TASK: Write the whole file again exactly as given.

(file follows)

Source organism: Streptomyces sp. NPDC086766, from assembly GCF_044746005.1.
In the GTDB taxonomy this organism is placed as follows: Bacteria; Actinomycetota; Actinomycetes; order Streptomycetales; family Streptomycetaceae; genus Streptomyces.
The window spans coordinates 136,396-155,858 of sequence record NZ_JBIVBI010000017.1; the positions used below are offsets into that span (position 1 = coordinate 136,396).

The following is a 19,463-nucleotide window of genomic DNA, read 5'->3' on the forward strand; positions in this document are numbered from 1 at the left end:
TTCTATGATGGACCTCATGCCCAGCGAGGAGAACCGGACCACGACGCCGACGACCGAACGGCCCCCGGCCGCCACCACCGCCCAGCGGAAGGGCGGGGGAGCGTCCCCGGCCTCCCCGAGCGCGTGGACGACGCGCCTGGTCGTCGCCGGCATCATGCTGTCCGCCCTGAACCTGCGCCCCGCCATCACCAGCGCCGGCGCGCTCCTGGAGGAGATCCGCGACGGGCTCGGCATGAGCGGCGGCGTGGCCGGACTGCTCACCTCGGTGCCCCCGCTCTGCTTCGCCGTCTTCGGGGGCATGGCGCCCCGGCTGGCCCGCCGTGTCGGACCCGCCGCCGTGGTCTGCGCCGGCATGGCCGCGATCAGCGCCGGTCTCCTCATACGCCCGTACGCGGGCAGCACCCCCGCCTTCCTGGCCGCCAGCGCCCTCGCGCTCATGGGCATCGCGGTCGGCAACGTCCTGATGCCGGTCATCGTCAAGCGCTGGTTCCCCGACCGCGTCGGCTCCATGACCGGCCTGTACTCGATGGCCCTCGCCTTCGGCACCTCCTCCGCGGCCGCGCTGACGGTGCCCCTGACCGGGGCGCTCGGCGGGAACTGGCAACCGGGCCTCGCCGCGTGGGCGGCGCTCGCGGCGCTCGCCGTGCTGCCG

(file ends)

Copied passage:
Source organism: Streptomyces sp. NPDC086766, from assembly GCF_044746005.1.
In the GTDB taxonomy this organism is placed as follows: Bacteria; Actinomycetota; Actinomycetes; order Streptomycetales; family Streptomycetaceae; genus Streptomyces.
The window spans coordinates 136,396-155,858 of sequence record NZ_JBIVBI010000017.1; the positions used below are offsets into that span (position 1 = coordinate 136,396).

The following is a 19,463-nucleotide window of genomic DNA, read 5'->3' on the forward strand; positions in this document are numbered from 1 at the left end:
TTCTATGATGGACCTCATGCCCAGCGAGGAGAACCGGACCACGACGCCGACGACCGAACGGCCCCCGGCCGCCACCACCGCCCAGCGGAAGGGCGGGGGAGCGTCCCCGGCCTCCCCGAGCGCGTGGACGACGCGCCTGGTCGTCGCCGGCATCATGCTGTCCGCCCTGAACCTGCGCCCCGCCATCACCAGCGCCGGCGCGCTCCTGGAGGAGATCCGCGACGGGCTCGGCATGAGCGGCGGCGTGGCCGGACTGCTCACCTCGGTGCCCCCGCTCTGCTTCGCCGTCTTCGGGGGCATGGCGCCCCGGCTGGCCCGCCGTGTCGGACCCGCCGCCGTGGTCTGCGCCGGCATGGCCGCGATCAGCGCCGGTCTCCTCATACGCCCGTACGCGGGCAGCACCCCCGCCTTCCTGGCCGCCAGCGCCCTCGCGCTCATGGGCATCGCGGTCGGCAACGTCCTGATGCCGGTCATCGTCAAGCGCTGGTTCCCCGACCGCGTCGGCTCCATGACCGGCCTGTACTCGATGGCCCTCGCCTTCGGCACCTCCTCCGCGGCCGCGCTGACGGTGCCCCTGACCGGGGCGCTCGGCGGGAACTGGCAACCGGGCCTCGCCGCGTGGGCGGCGCTCGCGGCGCTCGCCGTGCTGCCG